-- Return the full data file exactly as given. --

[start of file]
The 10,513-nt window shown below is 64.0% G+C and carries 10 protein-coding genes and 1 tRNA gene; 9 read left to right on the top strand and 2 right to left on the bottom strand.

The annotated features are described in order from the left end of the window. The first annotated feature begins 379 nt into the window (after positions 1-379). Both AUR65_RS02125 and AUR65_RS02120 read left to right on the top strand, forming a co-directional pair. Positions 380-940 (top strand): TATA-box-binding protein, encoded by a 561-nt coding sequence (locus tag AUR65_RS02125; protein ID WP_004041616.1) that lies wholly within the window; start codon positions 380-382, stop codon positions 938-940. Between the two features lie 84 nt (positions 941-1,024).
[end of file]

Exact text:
The 10,513-nt window shown below is 64.0% G+C and carries 10 protein-coding genes and 1 tRNA gene; 9 read left to right on the top strand and 2 right to left on the bottom strand.

The annotated features are described in order from the left end of the window. The first annotated feature begins 379 nt into the window (after positions 1-379). Both AUR65_RS02125 and AUR65_RS02120 read left to right on the top strand, forming a co-directional pair. Positions 380-940 (top strand): TATA-box-binding protein, encoded by a 561-nt coding sequence (locus tag AUR65_RS02125; protein ID WP_004041616.1) that lies wholly within the window; start codon positions 380-382, stop codon positions 938-940. Between the two features lie 84 nt (positions 941-1,024).